After her GSMP experience, Klaithem returned to Sharjah with a newfound sense of purpose, and wasted no time setting her plan in motion. “I started viewing challenges as opportunities,” she says.
Motivated by Peggy’s energy and her network of global changemakers, Klaithem presented her business plan to the club’s Board of Directors, gained their support, and began implementing programs immediately. Within four months, the culture of the club was transformed. Women from across the city, many of whom had never engaged in physical activity of any kind, joined in games and team-building exercises and turned what once was an empty, trodden gym into a vibrant space of activity. Now, 90% of the club’s activities for women focus on exercise and physical activity. “We cannot be spectators,” Klaithem says.
With such success, Peggy traveled to the UAE in November 2019 for the World Para Athletics Championships in Dubai and to support Klaithem and her work at Al Thiqah Club. Peggy remembers Klaithem expressing frustration about the apathy of female club members in using the gym, so when Peggy walked through the doors to an electrified atmosphere with more than 40 women with cognitive and physical disabilities benefiting from Klaithem’s vision and perseverance, she was thrilled. “I saw many active women who were using similar equipment that we use at TIRR,” she says. “That was the most emotionally impactful experience for me.”
It was meaningful for Klaithem, as well, to show Peggy the lessons she gained during the GSMP and her time at TIRR. “Peggy’s visit was the most beautiful event and the most beautiful gift for me,” she says. Her visit to the club also made a positive impression on the women exercising that day, as Peggy celebrated her 60th birthday by participating in activities right alongside them.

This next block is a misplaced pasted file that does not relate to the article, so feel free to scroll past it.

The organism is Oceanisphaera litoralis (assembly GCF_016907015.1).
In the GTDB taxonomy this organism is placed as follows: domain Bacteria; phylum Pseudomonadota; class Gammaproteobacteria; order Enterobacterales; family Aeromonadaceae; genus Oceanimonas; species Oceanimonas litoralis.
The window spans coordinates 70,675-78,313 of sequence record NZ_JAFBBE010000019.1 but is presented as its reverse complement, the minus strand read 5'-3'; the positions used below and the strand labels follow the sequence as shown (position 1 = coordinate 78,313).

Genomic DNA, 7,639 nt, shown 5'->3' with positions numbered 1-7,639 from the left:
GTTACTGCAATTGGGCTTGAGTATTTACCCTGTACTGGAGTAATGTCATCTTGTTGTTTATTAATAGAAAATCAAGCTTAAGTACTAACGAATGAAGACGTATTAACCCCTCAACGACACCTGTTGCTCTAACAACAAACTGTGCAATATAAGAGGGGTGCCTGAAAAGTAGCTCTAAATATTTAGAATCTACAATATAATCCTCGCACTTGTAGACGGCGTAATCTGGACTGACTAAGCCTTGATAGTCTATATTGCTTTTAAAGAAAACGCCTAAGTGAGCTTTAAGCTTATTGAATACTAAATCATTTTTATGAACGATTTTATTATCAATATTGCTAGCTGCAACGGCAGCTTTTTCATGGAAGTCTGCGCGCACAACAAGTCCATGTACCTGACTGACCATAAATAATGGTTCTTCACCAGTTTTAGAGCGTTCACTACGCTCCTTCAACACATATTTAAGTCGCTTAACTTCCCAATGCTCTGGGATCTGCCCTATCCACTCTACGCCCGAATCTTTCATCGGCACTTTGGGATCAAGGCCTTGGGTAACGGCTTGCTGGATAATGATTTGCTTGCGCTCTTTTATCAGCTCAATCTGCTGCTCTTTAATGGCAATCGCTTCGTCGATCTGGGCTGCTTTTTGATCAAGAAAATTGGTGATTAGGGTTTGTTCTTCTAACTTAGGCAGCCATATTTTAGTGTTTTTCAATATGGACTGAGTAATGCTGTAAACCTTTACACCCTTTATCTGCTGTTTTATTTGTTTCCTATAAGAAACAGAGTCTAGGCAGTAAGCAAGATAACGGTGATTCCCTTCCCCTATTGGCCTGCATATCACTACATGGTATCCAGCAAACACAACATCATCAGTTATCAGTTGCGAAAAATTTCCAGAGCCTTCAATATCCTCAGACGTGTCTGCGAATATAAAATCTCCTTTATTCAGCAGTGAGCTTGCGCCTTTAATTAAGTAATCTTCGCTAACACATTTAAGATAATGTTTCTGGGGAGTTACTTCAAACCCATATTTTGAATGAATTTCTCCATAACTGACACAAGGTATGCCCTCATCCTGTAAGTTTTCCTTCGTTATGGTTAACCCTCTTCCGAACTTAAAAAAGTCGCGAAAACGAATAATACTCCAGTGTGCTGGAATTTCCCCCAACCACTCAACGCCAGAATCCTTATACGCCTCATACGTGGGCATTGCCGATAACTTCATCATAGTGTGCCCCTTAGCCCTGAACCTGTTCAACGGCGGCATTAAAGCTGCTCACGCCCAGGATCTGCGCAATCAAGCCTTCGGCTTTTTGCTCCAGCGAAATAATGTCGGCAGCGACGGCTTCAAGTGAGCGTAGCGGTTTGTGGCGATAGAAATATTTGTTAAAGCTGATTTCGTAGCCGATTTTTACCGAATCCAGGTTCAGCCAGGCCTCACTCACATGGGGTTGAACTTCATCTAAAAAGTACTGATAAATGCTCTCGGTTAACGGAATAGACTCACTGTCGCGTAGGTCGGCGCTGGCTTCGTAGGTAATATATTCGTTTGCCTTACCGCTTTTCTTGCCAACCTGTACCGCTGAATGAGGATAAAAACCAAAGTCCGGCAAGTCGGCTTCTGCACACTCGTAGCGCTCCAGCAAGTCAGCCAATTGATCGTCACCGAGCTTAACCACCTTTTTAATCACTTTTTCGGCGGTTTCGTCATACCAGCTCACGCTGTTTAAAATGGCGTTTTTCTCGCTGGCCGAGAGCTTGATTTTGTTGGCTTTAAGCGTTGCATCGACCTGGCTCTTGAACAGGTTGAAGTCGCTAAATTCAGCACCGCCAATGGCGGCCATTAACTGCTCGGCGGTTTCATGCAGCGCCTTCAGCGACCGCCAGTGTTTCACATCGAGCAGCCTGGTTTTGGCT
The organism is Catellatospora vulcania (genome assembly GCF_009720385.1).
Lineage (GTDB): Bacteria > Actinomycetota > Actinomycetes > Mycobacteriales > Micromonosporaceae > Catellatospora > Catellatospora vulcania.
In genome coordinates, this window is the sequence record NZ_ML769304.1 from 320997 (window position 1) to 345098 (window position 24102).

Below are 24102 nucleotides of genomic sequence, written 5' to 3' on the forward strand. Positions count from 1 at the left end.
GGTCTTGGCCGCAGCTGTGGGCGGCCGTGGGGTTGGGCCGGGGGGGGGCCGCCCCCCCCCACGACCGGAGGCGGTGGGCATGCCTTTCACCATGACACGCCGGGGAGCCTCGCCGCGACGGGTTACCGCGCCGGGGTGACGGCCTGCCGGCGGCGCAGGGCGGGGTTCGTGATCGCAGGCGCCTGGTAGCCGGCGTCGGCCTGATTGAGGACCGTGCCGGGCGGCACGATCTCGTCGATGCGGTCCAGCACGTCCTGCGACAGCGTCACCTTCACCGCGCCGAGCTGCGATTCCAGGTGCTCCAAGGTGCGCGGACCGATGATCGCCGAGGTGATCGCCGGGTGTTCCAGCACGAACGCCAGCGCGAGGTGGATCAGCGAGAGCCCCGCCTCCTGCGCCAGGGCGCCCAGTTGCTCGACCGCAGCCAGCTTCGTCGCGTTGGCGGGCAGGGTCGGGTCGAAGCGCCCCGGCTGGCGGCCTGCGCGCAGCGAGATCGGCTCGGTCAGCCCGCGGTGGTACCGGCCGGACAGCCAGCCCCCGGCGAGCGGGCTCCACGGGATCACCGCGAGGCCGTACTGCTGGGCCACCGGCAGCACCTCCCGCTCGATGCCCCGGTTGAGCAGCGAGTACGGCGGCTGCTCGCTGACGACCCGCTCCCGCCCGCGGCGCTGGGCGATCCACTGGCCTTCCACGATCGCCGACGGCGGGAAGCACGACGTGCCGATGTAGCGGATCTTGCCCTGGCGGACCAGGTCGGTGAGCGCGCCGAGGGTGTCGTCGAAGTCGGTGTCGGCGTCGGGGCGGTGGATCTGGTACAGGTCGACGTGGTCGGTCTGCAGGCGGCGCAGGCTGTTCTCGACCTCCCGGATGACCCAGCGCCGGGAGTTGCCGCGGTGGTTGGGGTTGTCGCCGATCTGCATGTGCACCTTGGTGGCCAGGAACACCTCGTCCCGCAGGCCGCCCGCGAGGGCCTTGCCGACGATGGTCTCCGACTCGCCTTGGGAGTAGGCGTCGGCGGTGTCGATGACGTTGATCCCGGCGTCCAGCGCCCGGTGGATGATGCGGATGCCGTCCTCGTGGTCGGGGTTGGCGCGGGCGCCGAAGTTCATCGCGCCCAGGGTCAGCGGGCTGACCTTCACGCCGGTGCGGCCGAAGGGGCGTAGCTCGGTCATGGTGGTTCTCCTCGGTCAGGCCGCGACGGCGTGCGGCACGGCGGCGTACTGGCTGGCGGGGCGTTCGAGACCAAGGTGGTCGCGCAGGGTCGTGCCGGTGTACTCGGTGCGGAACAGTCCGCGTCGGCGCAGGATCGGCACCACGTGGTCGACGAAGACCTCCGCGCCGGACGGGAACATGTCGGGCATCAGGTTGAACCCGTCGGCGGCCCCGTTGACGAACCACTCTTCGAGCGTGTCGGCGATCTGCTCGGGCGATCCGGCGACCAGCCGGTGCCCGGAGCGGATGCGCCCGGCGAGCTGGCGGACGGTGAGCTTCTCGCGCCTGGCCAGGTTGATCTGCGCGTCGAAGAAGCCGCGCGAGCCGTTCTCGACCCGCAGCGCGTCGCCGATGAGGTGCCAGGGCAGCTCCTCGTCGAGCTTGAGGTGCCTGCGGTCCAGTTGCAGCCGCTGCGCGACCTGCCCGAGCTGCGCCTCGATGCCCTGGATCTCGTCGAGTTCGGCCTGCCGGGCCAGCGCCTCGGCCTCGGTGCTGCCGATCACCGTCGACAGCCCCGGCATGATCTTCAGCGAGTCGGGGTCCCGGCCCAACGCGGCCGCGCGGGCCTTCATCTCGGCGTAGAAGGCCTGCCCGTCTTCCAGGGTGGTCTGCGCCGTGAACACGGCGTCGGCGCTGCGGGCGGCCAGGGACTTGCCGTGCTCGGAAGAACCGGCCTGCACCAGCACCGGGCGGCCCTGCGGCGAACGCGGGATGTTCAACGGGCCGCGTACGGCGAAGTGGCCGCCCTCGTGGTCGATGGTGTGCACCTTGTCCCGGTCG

Peggy’s genuine kindness and continued encouragement of Klaithem is one of the other noteworthy outcomes of the GSMP. “Thanks to the support and the investment of mentors like Peggy and host organizations like TIRR Memorial Hermann, we continue to see the power of sport being used in innovative ways to create more inclusive communities,” says CSPS Founder and Director, Dr. Sarah Hillyer.
Peggy and Klaithem bonded in their collective desire to unite their communities through sport, and they continue to serve as sources of inspiration for one another, and to us all. When asked what motivated her to be a change maker in her community, Klaithem said, “I believe our lives carry good, no matter how bad the circumstances.”
The Americans with Disabilities Act had a significant impact on international human rights laws, which led to the expansion of adaptive sport opportunities across the world. In May of 2008, Article 30 of UAE’s Convention on the Rights of Persons with Disabilities, allowed persons with disabilities the right to equal access to participation in cultural life, recreation, leisure and sport, and ensured all cultural activities were held in places accessible to persons with disabilities.
Center for Sport, Peace, & Society
Global Sports Mentoring Program
TIRR Memorial Hermann